Early Neuroaxonal Damage in Neurologic Disorders Associated With GAD65 Antibodies

  • Katharina Eisenhut
  • Jennifer Faber
  • Daniel Engels
  • Ramona Gerhards
  • Jan Lewerenz
  • Kathrin Doppler
  • Claudia Sommer
  • Robert Markewitz
  • Kim K Falk
  • Rosa Rössling
  • Harald Pruess
  • Carsten Finke
  • Jonathan Wickel
  • Christian Geis
  • Dominica Ratuszny
  • Lena K Pfeffer
  • Stefan Bittner
  • Johannes Piepgras
  • Andrea Kraft
  • Jaqueline Klausewitz
  • Brigitte Nuscher
  • Tania Kümpfel
  • Franziska S Thaler
  • German Network for Research on Autoimmune Encephalitis (GENERATE)


OBJECTIVES: Neurodegeneration is considered a relevant pathophysiologic feature in neurologic disorders associated with antibodies against glutamic acid decarboxylase 65 (GAD65). In this study, we investigate surrogates of neuroaxonal damage in relation to disease duration and clinical presentation.

METHODS: In a multicentric cohort of 50 patients, we measured serum neurofilament light chain (sNfL) in relation to disease duration and disease phenotypes, applied automated MRI volumetry, and analyzed clinical characteristics.

RESULTS: In patients with neurologic disorders associated with GAD65 antibodies, we detected elevated sNfL levels early in the disease course. By contrast, this elevation of sNfL levels was less pronounced in patients with long-standing disease. Increased sNfL levels were observed in patients presenting with cerebellar ataxia and limbic encephalitis, but not in those with stiff person syndrome. Using MRI volumetry, we identified atrophy predominantly of the cerebellar cortex, cerebellar superior posterior lobe, and cerebral cortex with similar atrophy patterns throughout all clinical phenotypes.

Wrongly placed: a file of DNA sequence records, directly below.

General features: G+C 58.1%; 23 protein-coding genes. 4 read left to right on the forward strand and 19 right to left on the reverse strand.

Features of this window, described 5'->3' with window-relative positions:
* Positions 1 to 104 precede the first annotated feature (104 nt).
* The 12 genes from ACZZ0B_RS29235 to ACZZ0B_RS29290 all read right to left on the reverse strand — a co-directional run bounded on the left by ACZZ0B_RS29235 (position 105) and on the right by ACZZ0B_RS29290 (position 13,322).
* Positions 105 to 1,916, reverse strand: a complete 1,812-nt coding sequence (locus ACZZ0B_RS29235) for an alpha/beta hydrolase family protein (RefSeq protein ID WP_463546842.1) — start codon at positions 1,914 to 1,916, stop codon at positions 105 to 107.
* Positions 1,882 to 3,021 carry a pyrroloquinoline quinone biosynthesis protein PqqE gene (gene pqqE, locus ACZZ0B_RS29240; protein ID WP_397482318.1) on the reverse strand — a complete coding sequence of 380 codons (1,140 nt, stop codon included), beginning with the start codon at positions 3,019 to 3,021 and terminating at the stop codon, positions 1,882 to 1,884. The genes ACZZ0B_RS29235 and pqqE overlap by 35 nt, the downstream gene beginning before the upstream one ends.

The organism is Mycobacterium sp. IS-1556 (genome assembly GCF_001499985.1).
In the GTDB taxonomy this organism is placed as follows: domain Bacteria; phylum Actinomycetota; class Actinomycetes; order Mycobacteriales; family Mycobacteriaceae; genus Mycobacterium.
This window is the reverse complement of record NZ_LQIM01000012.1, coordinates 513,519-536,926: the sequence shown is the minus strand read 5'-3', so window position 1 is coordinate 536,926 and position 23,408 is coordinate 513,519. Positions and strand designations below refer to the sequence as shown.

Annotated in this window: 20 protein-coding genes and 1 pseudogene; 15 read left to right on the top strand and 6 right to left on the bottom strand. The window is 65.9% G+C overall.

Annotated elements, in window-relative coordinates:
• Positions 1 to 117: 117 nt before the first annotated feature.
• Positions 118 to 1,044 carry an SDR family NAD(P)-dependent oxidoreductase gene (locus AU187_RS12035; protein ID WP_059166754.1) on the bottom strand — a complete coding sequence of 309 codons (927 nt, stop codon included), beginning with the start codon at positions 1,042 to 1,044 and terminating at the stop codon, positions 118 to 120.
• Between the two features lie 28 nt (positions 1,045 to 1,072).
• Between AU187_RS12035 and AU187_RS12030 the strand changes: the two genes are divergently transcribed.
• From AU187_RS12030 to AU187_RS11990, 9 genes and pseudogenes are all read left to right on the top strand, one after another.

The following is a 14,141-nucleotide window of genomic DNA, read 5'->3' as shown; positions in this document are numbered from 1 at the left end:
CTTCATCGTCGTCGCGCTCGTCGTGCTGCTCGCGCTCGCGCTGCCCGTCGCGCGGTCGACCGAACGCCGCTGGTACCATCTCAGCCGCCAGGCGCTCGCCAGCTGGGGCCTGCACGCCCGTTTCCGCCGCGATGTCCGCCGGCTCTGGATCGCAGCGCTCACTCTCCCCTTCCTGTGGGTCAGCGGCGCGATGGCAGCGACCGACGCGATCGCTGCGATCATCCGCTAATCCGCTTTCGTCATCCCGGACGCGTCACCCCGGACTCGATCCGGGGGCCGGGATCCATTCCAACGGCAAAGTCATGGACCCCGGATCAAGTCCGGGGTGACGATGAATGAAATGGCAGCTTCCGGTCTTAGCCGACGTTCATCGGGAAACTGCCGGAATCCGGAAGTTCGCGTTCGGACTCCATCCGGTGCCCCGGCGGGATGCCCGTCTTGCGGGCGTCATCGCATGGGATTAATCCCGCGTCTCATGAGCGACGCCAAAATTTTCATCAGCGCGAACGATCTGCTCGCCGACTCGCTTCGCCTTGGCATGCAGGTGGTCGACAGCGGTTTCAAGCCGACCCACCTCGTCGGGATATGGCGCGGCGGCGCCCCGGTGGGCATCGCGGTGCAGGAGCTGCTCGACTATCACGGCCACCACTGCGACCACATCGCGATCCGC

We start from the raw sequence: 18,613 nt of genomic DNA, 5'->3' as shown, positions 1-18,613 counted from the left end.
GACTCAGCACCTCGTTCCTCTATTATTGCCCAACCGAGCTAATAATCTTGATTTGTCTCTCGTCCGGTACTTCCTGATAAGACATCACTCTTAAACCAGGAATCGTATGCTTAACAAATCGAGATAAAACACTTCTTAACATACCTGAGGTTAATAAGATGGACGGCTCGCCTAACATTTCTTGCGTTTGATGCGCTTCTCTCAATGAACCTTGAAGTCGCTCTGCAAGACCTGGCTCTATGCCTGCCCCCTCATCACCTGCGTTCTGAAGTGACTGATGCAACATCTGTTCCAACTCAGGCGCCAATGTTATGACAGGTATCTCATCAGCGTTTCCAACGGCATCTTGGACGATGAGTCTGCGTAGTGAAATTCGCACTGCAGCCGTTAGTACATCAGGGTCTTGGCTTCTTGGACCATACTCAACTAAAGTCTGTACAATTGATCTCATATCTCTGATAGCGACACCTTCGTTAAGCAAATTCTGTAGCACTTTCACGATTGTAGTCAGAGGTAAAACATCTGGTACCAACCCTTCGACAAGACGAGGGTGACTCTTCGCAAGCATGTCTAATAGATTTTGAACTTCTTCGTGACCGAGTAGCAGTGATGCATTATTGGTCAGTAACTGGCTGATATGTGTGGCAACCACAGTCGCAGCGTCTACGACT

DISCUSSION: Together, our data provide evidence for early neuroaxonal damage and support the need for timely therapeutic interventions in GAD65 antibody-associated neurologic disorders.

Bibliografische Daten

StatusVeröffentlicht - 01.2024

Anmerkungen des Dekanats

Copyright © 2023 The Author(s). Published by Wolters Kluwer Health, Inc. on behalf of the American Academy of Neurology.

PubMed 37914416